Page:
"Double Blessing challenges us to reframe our perception of blessing, seeing God's gifts as opportunities for increased generosity." —Pastor Louie Giglio


Summary: Sermon for Pentecost Sunday, intended as the first of three on the Trinity, all based on John 14. The Holy Spirit does not abandon His church, but if we are not obedient before claiming His support, we may forfeit His power. And if we do not acknowledge

If you believe you’ve been abandoned, you have two

choices: either you can indulge in something that may soothe

you temporarily, or you can watch for the power that will lead

you out to success. If someone that matters to you has

walked off and abandoned you, you can either pretend it

hasn’t happened and just play games, or you can wait for the

power to move on.

It must be horrible to be abandoned. Several years ago a

prominent educator, a college president in southern

Maryland, left his office one day and never came back. He

completely disappeared for a long, long while, turning up

eventually, as a garbage collector thousands of miles away.

That college went through a nightmare. There were

decisions to be made that nobody understood. There were

agreements, but no one was clear about what they were.

There were papers and contracts that no one could find.

And most of all, the empowering vision was gone. The man

who had inspired others, who had encouraged faculty and

challenged students, had abandoned them. It would have

been bad enough if he had been in a fight with the trustees

and had given up in disgust. It would have hurt if he had

been in a dispute with the deans and had quit in a fury. But it

hurt much more that he had just walked off and abandoned

them without a word.

If you believe you have been abandoned, you go into a

panic. But remember, when it happens, you have two

choices: either you can indulge in some distraction that will

soothe you for a little while; or you can watch for and receive

the power that will give you success.

Our recent trip to England brought out a lot of stories from

Margaret’s childhood. On one occasion, Margaret’s mother

was sick, and her parents decided she should go to stay with

the grandparents for a while. Margaret’s father was to take

her on the train to the distant town where the grandparents

lived. It was wartime, and the rail station was crowded with

soldiers, and there wasn’t much time between trains. So

Margaret says her dad told her to hold on to his coattails

while he steered her through the crowds to the proper train.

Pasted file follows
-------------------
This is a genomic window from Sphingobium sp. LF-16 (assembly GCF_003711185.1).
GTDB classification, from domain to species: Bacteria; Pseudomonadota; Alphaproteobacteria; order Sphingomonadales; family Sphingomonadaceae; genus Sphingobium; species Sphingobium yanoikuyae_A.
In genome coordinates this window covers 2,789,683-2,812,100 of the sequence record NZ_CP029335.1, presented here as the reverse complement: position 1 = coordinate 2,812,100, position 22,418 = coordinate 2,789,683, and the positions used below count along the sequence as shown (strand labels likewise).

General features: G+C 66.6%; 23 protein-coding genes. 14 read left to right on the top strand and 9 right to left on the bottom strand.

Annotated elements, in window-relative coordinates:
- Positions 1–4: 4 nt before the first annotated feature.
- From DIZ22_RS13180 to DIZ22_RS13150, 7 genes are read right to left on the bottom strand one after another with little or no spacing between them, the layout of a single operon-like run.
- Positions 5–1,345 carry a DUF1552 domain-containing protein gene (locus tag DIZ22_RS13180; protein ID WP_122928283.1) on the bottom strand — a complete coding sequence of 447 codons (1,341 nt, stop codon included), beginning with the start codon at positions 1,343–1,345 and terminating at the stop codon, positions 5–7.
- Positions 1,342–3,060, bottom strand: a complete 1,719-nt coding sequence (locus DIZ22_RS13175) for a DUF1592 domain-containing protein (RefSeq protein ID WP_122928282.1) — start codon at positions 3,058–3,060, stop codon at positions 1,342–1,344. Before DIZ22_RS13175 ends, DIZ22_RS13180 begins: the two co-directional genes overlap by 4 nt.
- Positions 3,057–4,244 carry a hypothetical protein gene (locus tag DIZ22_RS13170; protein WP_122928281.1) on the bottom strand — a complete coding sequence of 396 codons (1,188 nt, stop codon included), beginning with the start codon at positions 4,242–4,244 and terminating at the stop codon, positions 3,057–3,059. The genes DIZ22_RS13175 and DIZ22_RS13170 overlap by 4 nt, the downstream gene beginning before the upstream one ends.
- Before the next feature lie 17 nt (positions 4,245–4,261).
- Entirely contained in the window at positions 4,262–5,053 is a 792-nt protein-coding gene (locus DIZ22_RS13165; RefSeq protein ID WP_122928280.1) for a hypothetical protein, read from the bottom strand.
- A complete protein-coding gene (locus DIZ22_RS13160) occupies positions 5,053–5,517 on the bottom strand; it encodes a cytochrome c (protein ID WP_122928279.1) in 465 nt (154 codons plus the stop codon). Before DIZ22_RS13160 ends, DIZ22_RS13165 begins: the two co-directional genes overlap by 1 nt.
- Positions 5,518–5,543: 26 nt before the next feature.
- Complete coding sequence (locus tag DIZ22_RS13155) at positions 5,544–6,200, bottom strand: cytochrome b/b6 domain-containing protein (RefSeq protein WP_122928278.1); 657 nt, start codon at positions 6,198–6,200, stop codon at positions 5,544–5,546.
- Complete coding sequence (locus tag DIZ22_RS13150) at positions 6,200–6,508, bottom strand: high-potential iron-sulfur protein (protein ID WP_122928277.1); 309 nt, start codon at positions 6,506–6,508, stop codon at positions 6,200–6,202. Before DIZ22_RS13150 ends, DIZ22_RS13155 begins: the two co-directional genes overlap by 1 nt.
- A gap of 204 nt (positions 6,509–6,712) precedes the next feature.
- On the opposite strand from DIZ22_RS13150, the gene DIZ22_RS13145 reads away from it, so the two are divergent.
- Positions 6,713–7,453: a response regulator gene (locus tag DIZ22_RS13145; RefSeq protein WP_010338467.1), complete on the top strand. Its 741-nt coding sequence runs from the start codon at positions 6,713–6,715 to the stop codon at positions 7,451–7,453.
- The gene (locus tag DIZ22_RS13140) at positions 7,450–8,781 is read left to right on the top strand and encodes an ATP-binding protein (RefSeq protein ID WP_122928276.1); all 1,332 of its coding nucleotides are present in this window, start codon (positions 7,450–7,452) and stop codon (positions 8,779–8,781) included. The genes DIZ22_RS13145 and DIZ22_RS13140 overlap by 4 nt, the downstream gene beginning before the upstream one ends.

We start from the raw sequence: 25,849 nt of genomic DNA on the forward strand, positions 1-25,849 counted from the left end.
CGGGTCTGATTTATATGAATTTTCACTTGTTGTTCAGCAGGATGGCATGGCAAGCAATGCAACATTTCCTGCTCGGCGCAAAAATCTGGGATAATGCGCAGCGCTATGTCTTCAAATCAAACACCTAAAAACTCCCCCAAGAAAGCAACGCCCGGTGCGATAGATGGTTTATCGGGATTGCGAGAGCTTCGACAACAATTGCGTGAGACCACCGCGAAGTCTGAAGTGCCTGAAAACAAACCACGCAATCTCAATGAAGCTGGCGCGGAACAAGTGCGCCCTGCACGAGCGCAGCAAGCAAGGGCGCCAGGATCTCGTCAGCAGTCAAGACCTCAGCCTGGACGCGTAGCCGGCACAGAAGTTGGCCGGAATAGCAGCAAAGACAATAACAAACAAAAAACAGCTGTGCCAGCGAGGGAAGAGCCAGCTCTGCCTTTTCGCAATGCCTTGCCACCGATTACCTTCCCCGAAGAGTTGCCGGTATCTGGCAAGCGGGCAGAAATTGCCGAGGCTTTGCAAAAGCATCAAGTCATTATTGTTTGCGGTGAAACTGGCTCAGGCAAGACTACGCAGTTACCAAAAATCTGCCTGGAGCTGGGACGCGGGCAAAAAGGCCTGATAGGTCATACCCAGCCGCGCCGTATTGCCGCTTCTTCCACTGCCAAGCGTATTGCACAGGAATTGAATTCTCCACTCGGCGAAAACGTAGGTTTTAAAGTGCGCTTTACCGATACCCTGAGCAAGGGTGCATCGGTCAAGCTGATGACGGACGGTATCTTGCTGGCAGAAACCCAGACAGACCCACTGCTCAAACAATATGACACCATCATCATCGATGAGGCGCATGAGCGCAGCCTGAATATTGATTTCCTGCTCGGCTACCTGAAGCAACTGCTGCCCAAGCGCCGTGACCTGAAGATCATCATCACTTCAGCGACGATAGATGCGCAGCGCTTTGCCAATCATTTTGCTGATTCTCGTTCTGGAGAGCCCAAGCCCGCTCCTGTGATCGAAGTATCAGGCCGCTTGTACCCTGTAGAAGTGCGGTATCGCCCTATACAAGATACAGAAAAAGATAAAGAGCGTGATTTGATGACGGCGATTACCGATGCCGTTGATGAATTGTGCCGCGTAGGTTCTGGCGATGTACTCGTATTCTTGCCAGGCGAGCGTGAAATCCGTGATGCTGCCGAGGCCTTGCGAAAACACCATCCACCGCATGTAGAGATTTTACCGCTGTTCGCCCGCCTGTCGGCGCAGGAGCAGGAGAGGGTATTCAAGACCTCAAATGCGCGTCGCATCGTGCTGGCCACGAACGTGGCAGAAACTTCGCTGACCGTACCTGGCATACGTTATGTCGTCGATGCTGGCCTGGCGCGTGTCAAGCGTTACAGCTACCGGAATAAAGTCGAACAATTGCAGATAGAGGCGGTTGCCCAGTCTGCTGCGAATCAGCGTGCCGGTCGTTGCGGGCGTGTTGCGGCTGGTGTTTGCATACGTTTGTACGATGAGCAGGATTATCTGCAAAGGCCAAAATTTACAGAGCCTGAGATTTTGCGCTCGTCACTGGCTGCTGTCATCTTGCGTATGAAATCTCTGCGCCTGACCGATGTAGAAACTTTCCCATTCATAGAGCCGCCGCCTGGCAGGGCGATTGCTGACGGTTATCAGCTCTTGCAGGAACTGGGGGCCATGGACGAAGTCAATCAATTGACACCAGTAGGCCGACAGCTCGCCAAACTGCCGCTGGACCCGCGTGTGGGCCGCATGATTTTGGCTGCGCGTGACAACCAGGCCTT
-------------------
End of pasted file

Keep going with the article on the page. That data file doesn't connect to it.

Well, a four-year-old’s grip is not that strong, and soon she

let go and fell behind. Her dad, probably pondering some

deep theological issue, kept right on going and she fell

hopelessly behind. It felt like being abandoned. Margaret

says she was very frightened for a while – but when her

father found her, she was at ease, because four burly

soldiers had taken her over and hd joined her in cutting out

paper dolls!

When you think you’ve been abandoned, you can indulge in

something that will soothe you for a while. But it is only a

distraction, and does not get you on to your goal. You have

to watch for and receive the power that will lead you to where

you need to go.

The single most critical issue in contemporary Christianity is

that we act as though we have been abandoned. We seem

to believe that we have been abandoned, so we sit around,

distracting ourselves, cutting out spiritual paper dolls, instead

of watching for and receiving the power that would transform

us and lead us forward.

Why do I say that we act as though we have been

abandoned? Because for all of our pretty language about

being led of the Lord, most of us operate as if everything

depended on us. We settle for distractions and easy

entertainments instead of for serious mission. We do not

deeply believe that it is God who empowers the church. We

think that if something goes well, it’s us. Our energy, our

resourcefulness, and our smarts got it done. We believe that

God has abandoned us, and that if we are going to do

church, well, we’ll have to do it ourselves. And that means

we will end up doing little things, trivial things, self-serving

things, paper doll things, instead of God-sized things.

I am here today, first, to affirm that we are not abandoned.

We are in the presence of the Spirit of the Living God. And

second, to argue that therefore it is time for us to turn from

petty distractions and to turn to serious mission, empowered

by that Spirit. God has not abandoned His church. God has

not abandoned this church. In fact, He has promised that we

will never be abandoned. We are in the presence of the

Spirit. That’s a given.

But when that Holy Spirit comes, He comes not so much to

give us comfort as He comes to empower us for mission. He

comes to make us uncomfortable, not comfortable, and to

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